Neurodiversity: Definitions, Suggestions & Sensory Toys for Kids

What is Neurodiversity?

“Neurodiversity” describes variations of cognitive functioning in people, meaning that people experience the world and interact with those around them in different ways.

It is a term includes both “neurotypical” and “neurodiverse” individuals because every brain is unique, and every person has a different set of abilities and needs. Some neurological conditions included on the “neurodivergent” end of the spectrum include Autism, ADHD, Dyspraxia, and Dyslexia.

Neurodivergent children and adults may have unique approaches to learning, behaving, and communicating, some of which can be challenging. But these neurodiverse thought processes can also result in creative problem-solving, innovation, and community enrichment.

On Neurodiversity Pride Day this June, we honor all that is wonderful, interesting, and challenging about out-of-the-box thinkers. Here’s a list of just a few amazing individuals with diagnoses of autism or other neurodiverse conditions:

  • Actor, Comedian & Musician Dan Ackroyd
  • Actor & Activist Daryl Hannah
  • Award-Winning Actor Sir Anthony Hopkins
  • Best-Selling Author Helen Hoang
  • Computer Programmer Bram Cohen
  • Fashion Model Heather Kuzmich
  • Singer-Songwriter Courtney Love
  • Piano Prodigy Matt Savage
  • Pokémon mastermind Satoshi Tajiri
  • Environmental Activist Greta Thunberg
  • Animal Behavior Researcher Dr. Temple Grandin

 

How can I make my home or classroom a welcoming place for neurodiverse children?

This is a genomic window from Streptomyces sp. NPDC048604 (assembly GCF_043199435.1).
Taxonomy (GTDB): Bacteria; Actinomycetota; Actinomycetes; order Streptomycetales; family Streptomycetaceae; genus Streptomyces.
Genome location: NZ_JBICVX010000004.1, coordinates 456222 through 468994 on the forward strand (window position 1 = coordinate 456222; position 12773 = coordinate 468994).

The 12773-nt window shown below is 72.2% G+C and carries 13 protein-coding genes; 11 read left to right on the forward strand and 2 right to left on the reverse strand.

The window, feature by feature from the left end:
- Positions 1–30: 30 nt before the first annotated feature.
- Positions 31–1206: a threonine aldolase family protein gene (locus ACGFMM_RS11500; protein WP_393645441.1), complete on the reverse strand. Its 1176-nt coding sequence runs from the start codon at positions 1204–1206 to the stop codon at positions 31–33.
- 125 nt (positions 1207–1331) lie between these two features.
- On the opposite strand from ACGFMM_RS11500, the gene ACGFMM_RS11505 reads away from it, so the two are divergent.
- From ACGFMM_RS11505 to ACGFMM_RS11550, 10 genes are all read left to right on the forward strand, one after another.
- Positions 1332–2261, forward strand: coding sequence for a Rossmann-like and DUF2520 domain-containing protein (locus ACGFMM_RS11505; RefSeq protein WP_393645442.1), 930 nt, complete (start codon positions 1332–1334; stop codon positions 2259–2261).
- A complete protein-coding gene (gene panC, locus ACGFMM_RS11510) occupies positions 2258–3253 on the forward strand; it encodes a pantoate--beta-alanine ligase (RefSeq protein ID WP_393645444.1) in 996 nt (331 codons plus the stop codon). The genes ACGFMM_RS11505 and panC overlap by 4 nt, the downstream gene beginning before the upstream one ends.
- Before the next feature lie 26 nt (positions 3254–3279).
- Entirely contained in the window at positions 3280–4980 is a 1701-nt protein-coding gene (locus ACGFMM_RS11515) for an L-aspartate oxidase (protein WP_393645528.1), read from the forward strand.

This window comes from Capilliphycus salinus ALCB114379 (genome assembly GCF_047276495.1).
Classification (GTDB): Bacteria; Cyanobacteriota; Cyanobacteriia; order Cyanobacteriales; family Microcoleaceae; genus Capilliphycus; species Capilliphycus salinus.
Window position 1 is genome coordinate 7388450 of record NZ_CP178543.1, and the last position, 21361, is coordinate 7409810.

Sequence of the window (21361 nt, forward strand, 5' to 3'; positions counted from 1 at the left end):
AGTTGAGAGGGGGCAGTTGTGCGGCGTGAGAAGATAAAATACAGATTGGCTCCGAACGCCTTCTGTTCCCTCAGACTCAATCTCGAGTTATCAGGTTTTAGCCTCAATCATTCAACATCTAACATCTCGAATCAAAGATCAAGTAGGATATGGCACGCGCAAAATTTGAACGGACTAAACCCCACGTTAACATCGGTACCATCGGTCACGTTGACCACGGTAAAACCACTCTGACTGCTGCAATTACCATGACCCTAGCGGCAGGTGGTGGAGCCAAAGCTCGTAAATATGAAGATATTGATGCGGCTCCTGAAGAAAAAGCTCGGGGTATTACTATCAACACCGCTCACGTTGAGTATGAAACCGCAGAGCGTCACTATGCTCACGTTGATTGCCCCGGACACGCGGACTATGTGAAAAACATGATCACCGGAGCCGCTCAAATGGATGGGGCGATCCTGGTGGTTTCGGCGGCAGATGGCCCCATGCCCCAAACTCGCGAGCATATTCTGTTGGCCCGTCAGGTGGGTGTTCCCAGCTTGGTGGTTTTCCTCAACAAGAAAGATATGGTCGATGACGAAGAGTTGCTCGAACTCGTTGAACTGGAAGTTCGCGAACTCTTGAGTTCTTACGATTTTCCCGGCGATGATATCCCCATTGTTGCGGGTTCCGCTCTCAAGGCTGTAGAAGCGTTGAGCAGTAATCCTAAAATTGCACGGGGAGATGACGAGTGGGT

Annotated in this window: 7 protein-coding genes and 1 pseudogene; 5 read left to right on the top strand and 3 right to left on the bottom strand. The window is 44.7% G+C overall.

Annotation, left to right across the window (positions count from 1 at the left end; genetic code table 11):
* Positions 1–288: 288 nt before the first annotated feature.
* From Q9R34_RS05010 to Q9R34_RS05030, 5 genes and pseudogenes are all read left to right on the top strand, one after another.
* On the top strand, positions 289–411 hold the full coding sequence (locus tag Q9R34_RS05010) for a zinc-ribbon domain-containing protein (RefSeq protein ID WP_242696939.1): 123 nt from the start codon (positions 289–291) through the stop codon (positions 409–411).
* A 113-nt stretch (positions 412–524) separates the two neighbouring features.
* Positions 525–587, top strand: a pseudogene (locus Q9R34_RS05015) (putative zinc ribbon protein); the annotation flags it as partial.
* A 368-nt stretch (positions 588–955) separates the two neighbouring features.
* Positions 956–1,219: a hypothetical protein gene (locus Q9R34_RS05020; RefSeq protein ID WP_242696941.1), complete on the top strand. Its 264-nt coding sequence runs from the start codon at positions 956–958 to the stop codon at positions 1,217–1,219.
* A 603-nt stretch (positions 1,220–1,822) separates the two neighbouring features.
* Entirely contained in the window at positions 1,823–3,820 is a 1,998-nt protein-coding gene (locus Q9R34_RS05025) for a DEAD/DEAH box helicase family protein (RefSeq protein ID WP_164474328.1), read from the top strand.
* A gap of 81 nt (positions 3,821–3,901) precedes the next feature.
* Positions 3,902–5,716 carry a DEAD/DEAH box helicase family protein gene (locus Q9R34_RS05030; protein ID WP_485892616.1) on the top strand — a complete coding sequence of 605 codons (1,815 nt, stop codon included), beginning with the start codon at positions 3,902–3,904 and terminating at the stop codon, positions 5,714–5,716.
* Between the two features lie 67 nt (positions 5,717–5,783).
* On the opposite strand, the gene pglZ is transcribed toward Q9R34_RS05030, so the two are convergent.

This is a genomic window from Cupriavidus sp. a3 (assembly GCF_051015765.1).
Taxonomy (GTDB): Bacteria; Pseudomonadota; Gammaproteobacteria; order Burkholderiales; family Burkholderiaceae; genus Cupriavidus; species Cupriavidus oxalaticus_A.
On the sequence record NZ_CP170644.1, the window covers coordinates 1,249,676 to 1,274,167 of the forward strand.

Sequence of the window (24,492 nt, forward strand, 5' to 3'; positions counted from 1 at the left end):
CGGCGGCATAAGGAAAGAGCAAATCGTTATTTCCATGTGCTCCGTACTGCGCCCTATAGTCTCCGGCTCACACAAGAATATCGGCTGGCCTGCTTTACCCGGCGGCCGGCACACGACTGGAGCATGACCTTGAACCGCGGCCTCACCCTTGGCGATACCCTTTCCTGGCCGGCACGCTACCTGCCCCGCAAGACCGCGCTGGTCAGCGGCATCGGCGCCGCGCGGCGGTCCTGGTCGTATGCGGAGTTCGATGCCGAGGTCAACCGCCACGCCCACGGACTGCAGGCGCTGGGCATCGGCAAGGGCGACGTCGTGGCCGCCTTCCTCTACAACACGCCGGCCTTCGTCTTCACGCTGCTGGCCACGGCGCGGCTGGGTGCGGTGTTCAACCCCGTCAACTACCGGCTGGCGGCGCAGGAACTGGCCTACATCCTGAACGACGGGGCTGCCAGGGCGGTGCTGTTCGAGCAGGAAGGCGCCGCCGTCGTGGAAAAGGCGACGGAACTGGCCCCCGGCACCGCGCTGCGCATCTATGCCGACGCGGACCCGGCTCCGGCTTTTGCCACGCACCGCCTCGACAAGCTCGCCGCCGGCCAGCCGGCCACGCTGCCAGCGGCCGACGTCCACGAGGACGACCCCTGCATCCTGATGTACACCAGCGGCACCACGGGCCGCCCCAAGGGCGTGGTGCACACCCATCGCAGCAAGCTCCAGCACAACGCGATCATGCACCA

Among the things the above superstars, and many neurodiverse individuals, find challenging are high-pressure social interactions (parties, large gatherings, first day of school or job), high-stimulation objects and environments (loud, bright, high-contrast/high-texture), and transitions to new routines, places, and situations.

Of course, every person and every brain, whether neurotypical or neurodivergent, is unique. Neurodivergence and autism are not one-size-fits-all terms, but here are some suggestions for creating a comfortable environment for kids on the neurodiversity and autism spectrum.

Space

Create a quiet space to separate from group activities and loud sounds equipped with items such as a comfortable play mat, a weighted blanket, or a cocoon-type swing chair; stock your classroom with an assortment of calming (fidget spinners, stress balls) and sensory (visually interesting, cause-and-effect) toys for both learning and relaxing.

Sound

Alert children to anticipated loud noises (such as the start of a video, a fire drill alarm); be mindful of music and sound volume levels; make noise-cancelling headphones available.

Movement

Incorporate extra movement breaks into your routines; be flexible with seating options and requirements; allow the use of fidget and comfort toys.

Communication

Offer clear and concise verbal and written instructions; break tasks down into steps; be aware that euphemisms, puns, and other wordplay may not be understood.

Etiquette

Explain social rules and don’t assume a child is being deliberately rude; when possible, give advance notice and explanations for changes in plans; model how to ask others about their preferences and needs.

Always

Be patient and kind.

 

Sensory Toys for Kids

What are sensory toys and how are they helpful for neurodiverse learners?